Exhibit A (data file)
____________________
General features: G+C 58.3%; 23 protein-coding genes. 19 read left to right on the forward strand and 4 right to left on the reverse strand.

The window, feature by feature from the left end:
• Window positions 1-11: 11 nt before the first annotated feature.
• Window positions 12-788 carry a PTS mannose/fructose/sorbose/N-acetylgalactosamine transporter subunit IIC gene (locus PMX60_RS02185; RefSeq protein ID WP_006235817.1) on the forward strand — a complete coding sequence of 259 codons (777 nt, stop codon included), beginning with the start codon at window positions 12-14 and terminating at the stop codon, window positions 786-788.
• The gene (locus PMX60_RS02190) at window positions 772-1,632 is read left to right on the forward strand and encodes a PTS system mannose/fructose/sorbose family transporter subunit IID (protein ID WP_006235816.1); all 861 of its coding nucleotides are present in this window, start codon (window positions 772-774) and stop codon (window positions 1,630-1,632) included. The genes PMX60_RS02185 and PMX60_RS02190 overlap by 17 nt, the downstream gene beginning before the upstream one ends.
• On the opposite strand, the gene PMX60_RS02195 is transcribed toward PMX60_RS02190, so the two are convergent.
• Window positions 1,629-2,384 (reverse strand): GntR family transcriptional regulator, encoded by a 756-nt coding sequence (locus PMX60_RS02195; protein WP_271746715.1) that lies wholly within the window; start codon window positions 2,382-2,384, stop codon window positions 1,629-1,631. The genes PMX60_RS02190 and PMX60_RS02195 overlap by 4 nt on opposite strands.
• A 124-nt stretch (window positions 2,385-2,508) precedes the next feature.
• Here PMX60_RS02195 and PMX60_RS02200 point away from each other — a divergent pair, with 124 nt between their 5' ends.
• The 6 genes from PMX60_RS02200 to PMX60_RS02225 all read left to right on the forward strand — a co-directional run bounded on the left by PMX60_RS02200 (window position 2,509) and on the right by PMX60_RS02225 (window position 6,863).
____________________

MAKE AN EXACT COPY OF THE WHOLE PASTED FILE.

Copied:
General features: G+C 58.3%; 23 protein-coding genes. 19 read left to right on the forward strand and 4 right to left on the reverse strand.

The window, feature by feature from the left end:
• Window positions 1-11: 11 nt before the first annotated feature.
• Window positions 12-788 carry a PTS mannose/fructose/sorbose/N-acetylgalactosamine transporter subunit IIC gene (locus PMX60_RS02185; RefSeq protein ID WP_006235817.1) on the forward strand — a complete coding sequence of 259 codons (777 nt, stop codon included), beginning with the start codon at window positions 12-14 and terminating at the stop codon, window positions 786-788.
• The gene (locus PMX60_RS02190) at window positions 772-1,632 is read left to right on the forward strand and encodes a PTS system mannose/fructose/sorbose family transporter subunit IID (protein ID WP_006235816.1); all 861 of its coding nucleotides are present in this window, start codon (window positions 772-774) and stop codon (window positions 1,630-1,632) included. The genes PMX60_RS02185 and PMX60_RS02190 overlap by 17 nt, the downstream gene beginning before the upstream one ends.
• On the opposite strand, the gene PMX60_RS02195 is transcribed toward PMX60_RS02190, so the two are convergent.
• Window positions 1,629-2,384 (reverse strand): GntR family transcriptional regulator, encoded by a 756-nt coding sequence (locus PMX60_RS02195; protein WP_271746715.1) that lies wholly within the window; start codon window positions 2,382-2,384, stop codon window positions 1,629-1,631. The genes PMX60_RS02190 and PMX60_RS02195 overlap by 4 nt on opposite strands.
• A 124-nt stretch (window positions 2,385-2,508) precedes the next feature.
• Here PMX60_RS02195 and PMX60_RS02200 point away from each other — a divergent pair, with 124 nt between their 5' ends.
• The 6 genes from PMX60_RS02200 to PMX60_RS02225 all read left to right on the forward strand — a co-directional run bounded on the left by PMX60_RS02200 (window position 2,509) and on the right by PMX60_RS02225 (window position 6,863).